I've had my eye on one of these for a while as well, as a general tourer/audax/gravel bike, they have a lot going for them in that respect.

With other peoples experience i'm moving away from the idea of titanium in favour of Al or steel. Now just need an excuse, or a wodge of unexpected cash
“Procrastination is the thief of time, collar him.” –Charles Dickens

Re: Touring Bikes?
« Reply #23 on: 06 January, 2022, 04:18:24 pm »
The Surly Disc Trucker is the default choice.  Sadly no rim-braked LHT any more.

Thorn tourers are stodgy to ride unloaded and can be fugly (they really love headset spacers!) but they do handle really well with a ton of gear on them.
And Darkness and Decay and the Coronavirus held illimitable dominion over all.

Re: Touring Bikes?
« Reply #24 on: 06 January, 2022, 04:21:26 pm »
[quote  Train your legs that is.

It does look a capable machine, after being away from cycling the past three years, its certainly time to get the legs back into shape... Maybe on a more traditional tourer... Thanks...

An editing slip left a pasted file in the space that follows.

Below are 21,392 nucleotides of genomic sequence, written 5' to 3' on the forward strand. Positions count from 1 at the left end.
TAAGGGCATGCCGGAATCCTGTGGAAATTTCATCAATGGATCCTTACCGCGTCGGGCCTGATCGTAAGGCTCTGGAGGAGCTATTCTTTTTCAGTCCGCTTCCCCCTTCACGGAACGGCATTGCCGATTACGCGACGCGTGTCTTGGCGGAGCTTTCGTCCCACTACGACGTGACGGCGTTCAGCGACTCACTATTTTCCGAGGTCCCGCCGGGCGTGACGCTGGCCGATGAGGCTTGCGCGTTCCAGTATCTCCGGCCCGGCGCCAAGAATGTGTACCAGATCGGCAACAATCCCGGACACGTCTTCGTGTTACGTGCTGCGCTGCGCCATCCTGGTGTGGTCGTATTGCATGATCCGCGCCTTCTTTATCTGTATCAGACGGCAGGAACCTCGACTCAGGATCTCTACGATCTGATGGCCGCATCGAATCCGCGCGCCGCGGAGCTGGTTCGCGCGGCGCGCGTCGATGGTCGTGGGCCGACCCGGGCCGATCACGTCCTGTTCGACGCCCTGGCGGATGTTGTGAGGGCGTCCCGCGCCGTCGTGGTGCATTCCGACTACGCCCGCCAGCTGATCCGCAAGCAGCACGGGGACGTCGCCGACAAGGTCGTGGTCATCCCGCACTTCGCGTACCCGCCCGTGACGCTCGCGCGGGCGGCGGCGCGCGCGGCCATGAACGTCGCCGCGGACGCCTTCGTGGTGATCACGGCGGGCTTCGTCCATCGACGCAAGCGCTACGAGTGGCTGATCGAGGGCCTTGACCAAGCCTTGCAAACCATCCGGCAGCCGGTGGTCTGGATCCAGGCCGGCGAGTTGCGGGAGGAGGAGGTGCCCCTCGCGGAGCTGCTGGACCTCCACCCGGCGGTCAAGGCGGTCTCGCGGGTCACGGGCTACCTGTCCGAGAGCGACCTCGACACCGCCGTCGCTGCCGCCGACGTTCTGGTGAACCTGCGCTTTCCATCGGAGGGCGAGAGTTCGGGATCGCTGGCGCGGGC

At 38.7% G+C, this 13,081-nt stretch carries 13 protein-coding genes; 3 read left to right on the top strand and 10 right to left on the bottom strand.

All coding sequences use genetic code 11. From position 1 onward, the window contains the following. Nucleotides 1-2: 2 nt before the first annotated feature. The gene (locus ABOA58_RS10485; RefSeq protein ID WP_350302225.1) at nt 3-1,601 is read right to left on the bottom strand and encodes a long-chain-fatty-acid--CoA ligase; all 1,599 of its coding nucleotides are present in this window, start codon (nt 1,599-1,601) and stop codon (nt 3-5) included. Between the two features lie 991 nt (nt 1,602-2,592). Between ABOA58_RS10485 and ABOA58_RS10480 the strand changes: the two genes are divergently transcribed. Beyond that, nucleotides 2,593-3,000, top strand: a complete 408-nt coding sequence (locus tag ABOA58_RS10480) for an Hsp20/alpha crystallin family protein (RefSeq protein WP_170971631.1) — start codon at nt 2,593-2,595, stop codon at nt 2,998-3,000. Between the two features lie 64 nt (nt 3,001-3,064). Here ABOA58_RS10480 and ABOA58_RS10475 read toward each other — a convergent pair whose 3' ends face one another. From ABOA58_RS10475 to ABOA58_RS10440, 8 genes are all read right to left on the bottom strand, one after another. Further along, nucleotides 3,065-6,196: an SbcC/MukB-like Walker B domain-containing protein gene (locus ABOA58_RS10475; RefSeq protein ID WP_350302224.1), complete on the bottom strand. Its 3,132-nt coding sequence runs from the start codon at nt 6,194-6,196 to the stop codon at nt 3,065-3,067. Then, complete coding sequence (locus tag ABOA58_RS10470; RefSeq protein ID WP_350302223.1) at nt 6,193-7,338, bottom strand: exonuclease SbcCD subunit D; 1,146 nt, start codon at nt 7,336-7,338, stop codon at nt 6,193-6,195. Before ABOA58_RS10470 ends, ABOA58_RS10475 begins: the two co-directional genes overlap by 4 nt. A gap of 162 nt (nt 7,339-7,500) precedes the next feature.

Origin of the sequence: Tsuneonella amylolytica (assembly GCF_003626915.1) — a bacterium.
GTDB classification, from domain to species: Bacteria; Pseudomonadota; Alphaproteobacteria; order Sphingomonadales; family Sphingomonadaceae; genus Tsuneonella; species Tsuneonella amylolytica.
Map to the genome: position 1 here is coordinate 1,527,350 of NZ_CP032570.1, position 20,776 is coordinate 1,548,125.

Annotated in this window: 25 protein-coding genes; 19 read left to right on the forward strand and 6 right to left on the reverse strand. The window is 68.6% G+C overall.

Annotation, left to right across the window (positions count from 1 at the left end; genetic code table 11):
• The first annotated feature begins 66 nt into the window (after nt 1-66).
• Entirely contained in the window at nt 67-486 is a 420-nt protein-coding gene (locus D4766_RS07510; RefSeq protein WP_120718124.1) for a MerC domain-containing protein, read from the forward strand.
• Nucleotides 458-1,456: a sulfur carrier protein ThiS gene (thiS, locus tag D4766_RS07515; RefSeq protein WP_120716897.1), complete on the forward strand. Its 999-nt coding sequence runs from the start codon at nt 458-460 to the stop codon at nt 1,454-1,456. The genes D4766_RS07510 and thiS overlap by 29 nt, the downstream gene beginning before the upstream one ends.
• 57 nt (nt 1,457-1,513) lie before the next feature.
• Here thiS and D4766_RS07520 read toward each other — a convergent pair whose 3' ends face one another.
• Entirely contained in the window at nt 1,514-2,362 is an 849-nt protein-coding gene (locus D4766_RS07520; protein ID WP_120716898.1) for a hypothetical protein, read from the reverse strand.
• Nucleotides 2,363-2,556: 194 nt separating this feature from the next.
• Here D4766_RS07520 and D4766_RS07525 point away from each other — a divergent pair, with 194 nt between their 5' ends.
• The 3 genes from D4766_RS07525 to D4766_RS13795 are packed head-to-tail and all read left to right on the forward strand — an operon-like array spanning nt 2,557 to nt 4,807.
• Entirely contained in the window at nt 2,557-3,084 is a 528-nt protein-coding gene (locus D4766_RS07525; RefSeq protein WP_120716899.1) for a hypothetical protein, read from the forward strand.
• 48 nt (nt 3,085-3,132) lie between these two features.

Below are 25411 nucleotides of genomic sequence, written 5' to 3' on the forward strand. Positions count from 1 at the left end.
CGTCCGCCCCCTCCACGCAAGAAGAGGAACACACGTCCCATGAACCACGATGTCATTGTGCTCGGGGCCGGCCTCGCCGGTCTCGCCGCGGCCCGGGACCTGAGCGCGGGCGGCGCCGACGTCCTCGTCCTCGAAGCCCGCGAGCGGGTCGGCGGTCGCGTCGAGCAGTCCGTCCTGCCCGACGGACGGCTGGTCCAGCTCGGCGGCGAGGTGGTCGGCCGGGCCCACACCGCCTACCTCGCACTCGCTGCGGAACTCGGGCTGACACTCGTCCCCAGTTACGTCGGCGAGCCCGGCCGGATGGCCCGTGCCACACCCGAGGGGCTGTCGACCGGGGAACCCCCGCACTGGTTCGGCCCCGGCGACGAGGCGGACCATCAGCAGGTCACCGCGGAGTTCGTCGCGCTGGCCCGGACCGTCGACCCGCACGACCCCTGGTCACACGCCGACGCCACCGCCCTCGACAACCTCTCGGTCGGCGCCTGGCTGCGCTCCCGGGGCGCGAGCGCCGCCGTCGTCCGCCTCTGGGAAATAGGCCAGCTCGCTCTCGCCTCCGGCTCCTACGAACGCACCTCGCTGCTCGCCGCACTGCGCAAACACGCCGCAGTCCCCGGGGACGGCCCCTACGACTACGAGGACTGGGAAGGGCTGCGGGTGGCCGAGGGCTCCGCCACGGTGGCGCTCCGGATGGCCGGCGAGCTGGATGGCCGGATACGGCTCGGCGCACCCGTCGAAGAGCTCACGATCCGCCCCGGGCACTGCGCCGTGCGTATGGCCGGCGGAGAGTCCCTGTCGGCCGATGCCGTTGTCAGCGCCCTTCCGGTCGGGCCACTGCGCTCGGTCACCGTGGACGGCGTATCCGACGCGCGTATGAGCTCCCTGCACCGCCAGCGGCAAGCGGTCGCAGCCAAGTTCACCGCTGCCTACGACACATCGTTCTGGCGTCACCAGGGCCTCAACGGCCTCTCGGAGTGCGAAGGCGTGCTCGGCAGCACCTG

[/quote]
To be fair it's probably is one for when you've done a bit first. A few tours and after you've had a run of cycling. Even when I was commuting every day the switch to recumbent was hard.  I was upright fit but recumbent uses the legs a bit differently.

I. Like genesis tour de fer personally or Spa cycles bikes are very traditional which suits some. Surly disc/long haul trucker I've read is a no compromise tourer which you might not like if you're using it a lot unladen as a commuter or day ride bike. If that's your main use then croix de fer might be a decent option. Have a look at sonder bikes too if backpacking or light touring is your thing. Both off and on road options from sender. I like the trek 520 but there's not many around in the UK right now it seems. A bit harder to get than the others. An outside the mainstream option is from giant. Can't remember the models but there's a European style touring bike option with flat bars and a few gravel bikes with front and rear rack versions. No idea how good they are because there's something a bit different about giant bikes I can't put my finger on. Can't work out if designs are very dated or just a different take on modern design.